(Brigadier Houghton) Yes. Out of Trump Card specific lessons were learned about ***. Because Trump Card tested a number of chemical and biological devices being placed around London, some of them with a terrorist involvement, we had some lessons learned specifically relating to the counter-terrorist operations ***. Those lessons have been taken up and acted upon.

  492. Have all those lessons been implemented?
  (Brigadier Houghton) Correct and many of them reflected within the revisions to ***.

  Jim Knight: Is there any documentation on that which we could see, please?

  Chairman: We decided that if it is ministerial level we will write a letter.

Mr Hancock

  493. I am interested in the de-contamination side of things and Porton Down's role and who leads an operation. My thinking is that if an incident comes it will come with a substance we do not know, it will not be readily identified and presumably the best way of making that effective is to put it in the air. I am interested to know what the process is for organising the response to an airborne contaminant which is extremely toxic and how that is being managed.
  (Brigadier Houghton) Are we talking radiological?

  494. I do not know. I am talking about a chemical, biological, whatever. A terrorist somewhere is thinking that he has to create something which cannot be dealt with easily. They come up with something which goes in the air in some form, is sprayed into the air and it causes massive panic and problems and is not easily identified because we are breathing it in or touching our skin or whatever. How do we respond to that?
  (Brigadier Houghton) Depending on the nature of the device there is any number of routes by which it can be reported in. None of these happen to be Ministry of Defence lead, which is just the way it happens to be.

  495. In the papers we have received the suggestion is that the police will lead on this.
  (Brigadier Houghton) No, not on all of them. For instance the *** within the country to see whether things happen. There is a *** which is under DTI sponsorship. There is *** going on. A range of government agencies appropriate to particular scenarios have statutory responsibilities to be on the lookout for these things.

Syd Rapson

  496. In normal circumstances we understand the air surveillance control systems (ASACS) for normal every day activities are under the control of NATO and they call in interceptors, etcetera. How are command and control of air defence assets organised? Are these routinely under NATO or are they under RAF Strike Command?
  (Air Commodore Cook) The answer is that they are routinely under NATO. The UK forms part of what we call the NATO Integrated Air Defence System. Within NATO airspace is divided into two regions. Forgive me for giving you the background but it is important to understand how the systems works if we are going down this route. It is divided into two areas: north and south. The UK air space falls within the northern part of the NATO system. Within that there are five Combined Air Operation Centres which are responsible for specific areas. The UK region is controlled by and responsibility lies with the Combined Air Operations Centre (CAOC) No. 9 which is co-located with Strike Command. The commander of CAOC, as we call it, is the Deputy Commander in Chief of Strike Command who is a three star. The Royal Air Force's or the UK's contribution to policing the UK air space is two-fold. One is through the provision of fighter interceptors and secondly through what we call the airspace surveillance and control system, the military radars and the control and reporting centres which are responsible for monitoring the radar. The latter is responsible for providing what we call the recognised air picture, a complicated picture which draws in the military radar, draws in a selection of national air traffic radars, it can draw in the radar picture from airborne platforms like the AWACS and it can draw in the air defence picture from the Royal Navy. The ASACS people within the UK provide that recognised air picture. Exercising that whole procedure of perhaps detecting unusual activity, deciding whether we need to intercept that activity, will all be done through that NATO command but with close liaison between the military control reporting centres and the CAOC. The final decision to launch and to intercept is for the commander of CAOC.[1]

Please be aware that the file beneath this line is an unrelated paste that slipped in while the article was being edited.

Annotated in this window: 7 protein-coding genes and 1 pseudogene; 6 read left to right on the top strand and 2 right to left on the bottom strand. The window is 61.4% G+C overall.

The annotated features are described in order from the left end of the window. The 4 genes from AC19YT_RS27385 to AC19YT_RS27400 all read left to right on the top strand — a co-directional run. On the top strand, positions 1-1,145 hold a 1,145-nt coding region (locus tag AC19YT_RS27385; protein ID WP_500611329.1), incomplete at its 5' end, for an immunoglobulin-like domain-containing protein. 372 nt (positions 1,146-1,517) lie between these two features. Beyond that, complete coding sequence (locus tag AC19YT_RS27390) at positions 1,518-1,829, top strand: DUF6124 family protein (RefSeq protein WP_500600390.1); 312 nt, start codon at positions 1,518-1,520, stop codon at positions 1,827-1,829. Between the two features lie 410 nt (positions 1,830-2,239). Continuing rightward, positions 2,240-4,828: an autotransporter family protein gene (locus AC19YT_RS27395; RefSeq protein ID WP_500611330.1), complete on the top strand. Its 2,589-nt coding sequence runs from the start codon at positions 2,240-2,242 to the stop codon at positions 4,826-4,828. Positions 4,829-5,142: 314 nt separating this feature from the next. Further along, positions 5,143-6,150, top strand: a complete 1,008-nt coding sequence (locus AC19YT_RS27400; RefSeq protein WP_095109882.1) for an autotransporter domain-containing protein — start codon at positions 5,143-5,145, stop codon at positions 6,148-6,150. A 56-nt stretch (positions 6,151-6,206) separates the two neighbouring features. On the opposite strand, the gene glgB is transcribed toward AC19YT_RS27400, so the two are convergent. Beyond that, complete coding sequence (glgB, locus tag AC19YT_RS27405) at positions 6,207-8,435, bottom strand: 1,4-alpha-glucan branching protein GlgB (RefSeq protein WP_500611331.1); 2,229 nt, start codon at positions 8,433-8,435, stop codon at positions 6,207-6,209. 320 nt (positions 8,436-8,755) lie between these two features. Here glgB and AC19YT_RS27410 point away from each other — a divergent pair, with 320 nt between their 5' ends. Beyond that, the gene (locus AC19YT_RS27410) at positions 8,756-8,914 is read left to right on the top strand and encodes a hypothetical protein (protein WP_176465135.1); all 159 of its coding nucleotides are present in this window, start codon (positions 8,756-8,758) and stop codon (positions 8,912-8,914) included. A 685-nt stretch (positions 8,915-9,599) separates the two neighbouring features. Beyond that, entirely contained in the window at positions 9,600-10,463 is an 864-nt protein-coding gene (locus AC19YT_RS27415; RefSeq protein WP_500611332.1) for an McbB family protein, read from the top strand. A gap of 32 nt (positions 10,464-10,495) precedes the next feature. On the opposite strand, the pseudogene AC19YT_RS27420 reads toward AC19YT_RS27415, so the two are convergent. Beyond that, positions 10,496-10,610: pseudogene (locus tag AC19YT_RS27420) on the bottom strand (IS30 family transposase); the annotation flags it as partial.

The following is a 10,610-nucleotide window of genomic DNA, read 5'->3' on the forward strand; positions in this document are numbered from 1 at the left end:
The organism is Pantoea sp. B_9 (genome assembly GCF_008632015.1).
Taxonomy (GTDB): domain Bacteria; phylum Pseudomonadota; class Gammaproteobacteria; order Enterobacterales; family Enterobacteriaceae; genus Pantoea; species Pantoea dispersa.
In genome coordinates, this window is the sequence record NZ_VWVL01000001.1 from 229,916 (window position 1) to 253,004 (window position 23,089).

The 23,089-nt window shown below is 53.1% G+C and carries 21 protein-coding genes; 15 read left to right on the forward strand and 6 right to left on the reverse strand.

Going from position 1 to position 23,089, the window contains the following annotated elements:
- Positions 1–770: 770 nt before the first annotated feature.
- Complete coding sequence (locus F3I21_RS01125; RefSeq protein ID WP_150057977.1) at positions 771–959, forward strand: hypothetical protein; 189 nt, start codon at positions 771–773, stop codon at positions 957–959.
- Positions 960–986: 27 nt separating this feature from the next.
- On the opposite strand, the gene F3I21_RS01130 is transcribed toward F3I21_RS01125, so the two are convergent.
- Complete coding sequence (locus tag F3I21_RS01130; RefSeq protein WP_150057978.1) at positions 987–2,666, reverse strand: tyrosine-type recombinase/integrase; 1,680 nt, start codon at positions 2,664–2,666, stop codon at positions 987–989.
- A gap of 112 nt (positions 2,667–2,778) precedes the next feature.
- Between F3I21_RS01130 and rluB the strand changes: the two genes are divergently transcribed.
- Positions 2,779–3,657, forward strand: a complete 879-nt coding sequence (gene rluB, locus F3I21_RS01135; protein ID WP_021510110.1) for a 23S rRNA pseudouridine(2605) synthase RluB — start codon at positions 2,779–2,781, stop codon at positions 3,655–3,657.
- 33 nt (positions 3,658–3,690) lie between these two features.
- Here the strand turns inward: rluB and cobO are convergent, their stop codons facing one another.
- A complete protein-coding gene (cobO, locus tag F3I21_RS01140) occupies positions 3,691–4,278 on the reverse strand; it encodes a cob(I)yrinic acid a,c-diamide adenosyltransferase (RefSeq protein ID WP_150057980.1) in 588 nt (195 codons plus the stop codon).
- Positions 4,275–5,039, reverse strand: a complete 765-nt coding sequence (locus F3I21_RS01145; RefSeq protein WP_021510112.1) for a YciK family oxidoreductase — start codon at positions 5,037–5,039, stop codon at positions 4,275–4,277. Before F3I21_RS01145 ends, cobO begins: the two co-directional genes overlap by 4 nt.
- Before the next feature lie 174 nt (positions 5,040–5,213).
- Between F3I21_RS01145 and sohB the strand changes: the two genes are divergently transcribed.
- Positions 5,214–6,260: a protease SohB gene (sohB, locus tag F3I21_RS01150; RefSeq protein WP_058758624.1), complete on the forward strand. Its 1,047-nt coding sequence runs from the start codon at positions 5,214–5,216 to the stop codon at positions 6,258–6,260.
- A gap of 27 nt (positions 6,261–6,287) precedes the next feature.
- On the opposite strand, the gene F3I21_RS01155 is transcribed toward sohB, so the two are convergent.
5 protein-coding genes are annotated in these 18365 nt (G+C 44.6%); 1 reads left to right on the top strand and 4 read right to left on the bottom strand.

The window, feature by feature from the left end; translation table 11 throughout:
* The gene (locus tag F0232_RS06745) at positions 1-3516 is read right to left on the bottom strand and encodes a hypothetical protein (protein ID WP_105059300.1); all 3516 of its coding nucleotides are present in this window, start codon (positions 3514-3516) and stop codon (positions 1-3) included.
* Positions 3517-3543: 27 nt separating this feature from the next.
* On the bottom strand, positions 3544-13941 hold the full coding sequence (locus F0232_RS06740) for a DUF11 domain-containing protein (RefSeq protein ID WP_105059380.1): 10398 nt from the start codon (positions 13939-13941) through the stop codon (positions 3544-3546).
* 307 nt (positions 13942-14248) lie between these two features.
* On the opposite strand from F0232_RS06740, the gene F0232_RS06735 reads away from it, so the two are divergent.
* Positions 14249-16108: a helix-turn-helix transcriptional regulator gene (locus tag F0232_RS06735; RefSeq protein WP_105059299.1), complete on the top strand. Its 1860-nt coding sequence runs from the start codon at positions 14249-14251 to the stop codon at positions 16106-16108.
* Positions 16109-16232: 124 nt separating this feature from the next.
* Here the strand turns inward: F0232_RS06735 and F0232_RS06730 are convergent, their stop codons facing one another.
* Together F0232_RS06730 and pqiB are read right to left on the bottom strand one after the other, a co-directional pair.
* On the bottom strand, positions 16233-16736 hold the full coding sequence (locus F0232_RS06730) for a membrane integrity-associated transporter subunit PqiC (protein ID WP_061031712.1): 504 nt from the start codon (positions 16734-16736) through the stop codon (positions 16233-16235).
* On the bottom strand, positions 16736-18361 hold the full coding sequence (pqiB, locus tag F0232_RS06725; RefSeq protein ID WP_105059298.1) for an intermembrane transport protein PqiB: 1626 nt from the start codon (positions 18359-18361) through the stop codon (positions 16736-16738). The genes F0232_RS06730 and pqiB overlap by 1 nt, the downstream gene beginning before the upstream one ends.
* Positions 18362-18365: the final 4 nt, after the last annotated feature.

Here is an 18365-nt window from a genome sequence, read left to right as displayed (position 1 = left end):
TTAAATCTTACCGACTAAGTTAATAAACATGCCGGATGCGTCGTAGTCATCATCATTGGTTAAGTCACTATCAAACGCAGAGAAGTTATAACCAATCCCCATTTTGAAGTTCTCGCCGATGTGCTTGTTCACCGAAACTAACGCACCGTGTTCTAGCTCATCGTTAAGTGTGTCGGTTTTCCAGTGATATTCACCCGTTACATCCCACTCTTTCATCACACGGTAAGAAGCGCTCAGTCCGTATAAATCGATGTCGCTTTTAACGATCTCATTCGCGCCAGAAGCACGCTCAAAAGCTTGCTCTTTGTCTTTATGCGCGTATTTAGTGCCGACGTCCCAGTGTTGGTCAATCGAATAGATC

497. Seamless as such.
  (Air Commodore Cook) Yes, it is.

  498. It is a combined operation and they are both involved.
  (Air Commodore Cook) Yes, but within the UK it is UK assets which police that air space.

Mr Howarth

  499. If we had a situation in the UK where the attack on the twin towers was repeated, decisions would have to be taken very quickly including decisions as to whether to shoot down a civilian airliner or not.
  (Air Commodore Cook) Yes.

1   Note from Witness: In practice it is routinely delegated to the Duty controller in CAOC. Back